The moments that shaped my career

by Black Hat Middle East and Africa
The moments that shaped my career

Welcome to the new 123 cyber warriors who joined us last week. 🥳 Each week, we'll be sharing insights from the Black Hat MEA community. Read exclusive interviews with industry experts and key findings from the #BHMEA23 keynote stage.

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This week we’re focused on…📢

Doing the thing even if you’re not 100% sure how to do the thing. 


Because we interviewed Omar Khawaja (CISO at DataBricks), and he said:

“The moments that most shaped my career were the ones I did not have the requisite skills for, but went ahead anyway – sort of like jumping into the deep end of the pool.”

And we love this sentiment. Other BHMEA speakers, like Lance James (Founder and CEO at Unit 221b), have pointed out to us before that the cybersecurity space tends to be competitive, and cultivate imposter syndrome – individuals aren’t necessarily encouraged to admit that they don’t know everything. 

But sometimes the best way to learn is to give yourself permission to try. You learn on the job; from your successes, your mistakes, and from the effort you put in. 

And learning on the job is a crucial factor affecting your work performance

How do you know what you don’t know? 

💡 By trying to do something. 

When you approach a job with the mindset that you’ve learnt all the skills, you know what to do, and you don’t need to gain any new information in order to succeed, then you’re less likely to be open to learning along the way. 

On the other hand, when you approach a job with the perspective of being a willing learner, you might actually be more likely to perform well. 

Because when you start doing something you quickly identify the gaps in your knowledge. You discover what you need to learn in order to become better – and with a curious mindset, you can go and learn that stuff and improve your performance rapidly. 

How good are you at judging when you know something or not? 🤔

Being willing to try and to learn enables our brains to do better. 

Research by psychologists Roddy Roediger and Kathleen McDermott, published in 1995, described two key sources of people’s judgements about whether or not they know something:

  1. Memory
  2. Familiarity 

If you rely on memory to judge whether you know something, then you might think ‘I know that!’ when you hear a particular word (for example, the name of a malware group or a piece of security software). But that doesn’t necessarily mean you know it in the way you might need to know it for your work: you might not recall details about its impact or its structure that could help you formulate a robust security plan, for example.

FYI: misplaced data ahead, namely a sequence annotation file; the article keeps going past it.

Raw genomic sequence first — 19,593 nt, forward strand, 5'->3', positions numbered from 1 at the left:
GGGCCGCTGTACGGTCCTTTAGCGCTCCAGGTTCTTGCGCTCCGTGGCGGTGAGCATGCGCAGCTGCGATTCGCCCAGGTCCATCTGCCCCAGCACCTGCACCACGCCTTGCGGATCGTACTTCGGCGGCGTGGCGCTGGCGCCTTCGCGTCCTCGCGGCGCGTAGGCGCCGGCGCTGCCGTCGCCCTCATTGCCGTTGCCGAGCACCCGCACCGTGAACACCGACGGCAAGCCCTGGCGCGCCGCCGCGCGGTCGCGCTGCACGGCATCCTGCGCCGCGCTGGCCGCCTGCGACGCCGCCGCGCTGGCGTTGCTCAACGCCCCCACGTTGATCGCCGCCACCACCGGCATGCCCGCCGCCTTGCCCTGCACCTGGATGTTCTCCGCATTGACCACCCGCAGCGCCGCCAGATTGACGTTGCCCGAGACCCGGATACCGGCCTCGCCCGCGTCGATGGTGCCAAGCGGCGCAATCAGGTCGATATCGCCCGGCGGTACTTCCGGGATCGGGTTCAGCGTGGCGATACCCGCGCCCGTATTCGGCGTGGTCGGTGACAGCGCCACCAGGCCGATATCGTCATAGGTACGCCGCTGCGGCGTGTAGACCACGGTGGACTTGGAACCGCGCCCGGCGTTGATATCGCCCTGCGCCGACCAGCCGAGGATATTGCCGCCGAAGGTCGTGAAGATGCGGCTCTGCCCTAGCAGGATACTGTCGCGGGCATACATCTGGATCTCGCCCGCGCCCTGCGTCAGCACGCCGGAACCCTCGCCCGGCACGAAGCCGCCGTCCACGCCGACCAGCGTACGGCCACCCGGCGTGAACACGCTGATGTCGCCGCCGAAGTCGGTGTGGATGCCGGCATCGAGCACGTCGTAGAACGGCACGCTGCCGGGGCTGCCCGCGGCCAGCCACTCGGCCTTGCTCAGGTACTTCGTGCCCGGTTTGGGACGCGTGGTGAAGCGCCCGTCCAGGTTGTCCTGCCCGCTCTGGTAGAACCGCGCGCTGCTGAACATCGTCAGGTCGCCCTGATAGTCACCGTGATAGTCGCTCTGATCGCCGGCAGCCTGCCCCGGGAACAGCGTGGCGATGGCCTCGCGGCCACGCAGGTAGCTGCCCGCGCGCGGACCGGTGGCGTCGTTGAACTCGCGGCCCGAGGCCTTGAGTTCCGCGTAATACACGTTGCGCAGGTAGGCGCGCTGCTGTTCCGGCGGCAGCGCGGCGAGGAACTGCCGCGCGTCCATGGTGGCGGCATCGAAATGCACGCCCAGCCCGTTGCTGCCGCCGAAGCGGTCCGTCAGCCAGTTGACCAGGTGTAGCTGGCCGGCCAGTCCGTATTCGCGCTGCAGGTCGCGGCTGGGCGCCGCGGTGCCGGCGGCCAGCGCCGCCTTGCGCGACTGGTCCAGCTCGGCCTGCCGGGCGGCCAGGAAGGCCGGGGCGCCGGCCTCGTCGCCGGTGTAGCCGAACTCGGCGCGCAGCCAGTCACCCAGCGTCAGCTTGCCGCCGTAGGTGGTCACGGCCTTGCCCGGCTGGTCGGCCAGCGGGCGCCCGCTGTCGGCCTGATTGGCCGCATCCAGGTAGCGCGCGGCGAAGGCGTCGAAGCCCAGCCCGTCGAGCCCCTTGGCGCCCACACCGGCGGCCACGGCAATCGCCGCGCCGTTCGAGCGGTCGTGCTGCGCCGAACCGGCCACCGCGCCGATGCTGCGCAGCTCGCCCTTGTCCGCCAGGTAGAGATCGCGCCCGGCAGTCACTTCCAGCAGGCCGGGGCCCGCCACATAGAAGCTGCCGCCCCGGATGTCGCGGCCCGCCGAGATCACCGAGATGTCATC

Similarly, if a piece of information feels familiar because you’ve heard it discussed regularly and it’s been on the periphery of your knowledge for a while, you might judge yourself to know it – even if your knowledge is actually pretty sparse. 

In essence, our own judgments of our knowledge are not reliable. We might overestimate or underestimate what we know – and when we do that, we can quickly find ourselves out of our depth (but confused about why, and unwilling to learn more) or on the flipside, we can miss out on opportunities because we think we’re not ready.

But when you learn on the job and approach your work with a sense that you don’t know everything and that’s OK, you’re better able to identify the gaps in your knowledge. And then you can fill them in – with relevant, memorable, effective learning. 

There’s a positive impact on your confidence, too 😎

A survey of 2,400 professionals on LinkedIn found that ‘heavy learners’ are more confident, more successful, and happier at work.

People who spent time at work learning and growing their knowledge based were:

  • 47% less likely to be stressed
  • 39% more likely to feel productive and successful
  • 23% more likely to feel ready to take on more responsibilities
  • 21% more likely to feel happy and confident

And that happiness is on a sliding scale: the more of a heavy learner you are, the happier you become. 

This makes sense when you ask the question: What is actually inspiring about work? 

Because when the work itself is inspiring, the time you spend working becomes meaningful and helps to contribute to your overall wellbeing. 

So don’t be afraid to do more than you think you can 🌠

Go ahead anyway. Let yourself grow by diving in and being willing to learn. And like Khawaja, you might just find that those moments are the ones that shape your career the most. 

Do you start projects or apply for jobs knowing that you don’t have all the skills?

1. Yes – absolutely. vote

2. No – I like to feel like I’ve got the task in hand before I try. vote

Do you have an idea for a topic you'd like us to cover? We're eager to hear it! Drop us a message and share your thoughts. Our next newsletter is scheduled for 07 February 2024.

Catch you next week,
Steve Durning
Exhibition Director

Join us at Black Hat MEA 2024 to grow your network, expand your knowledge, and build your business.

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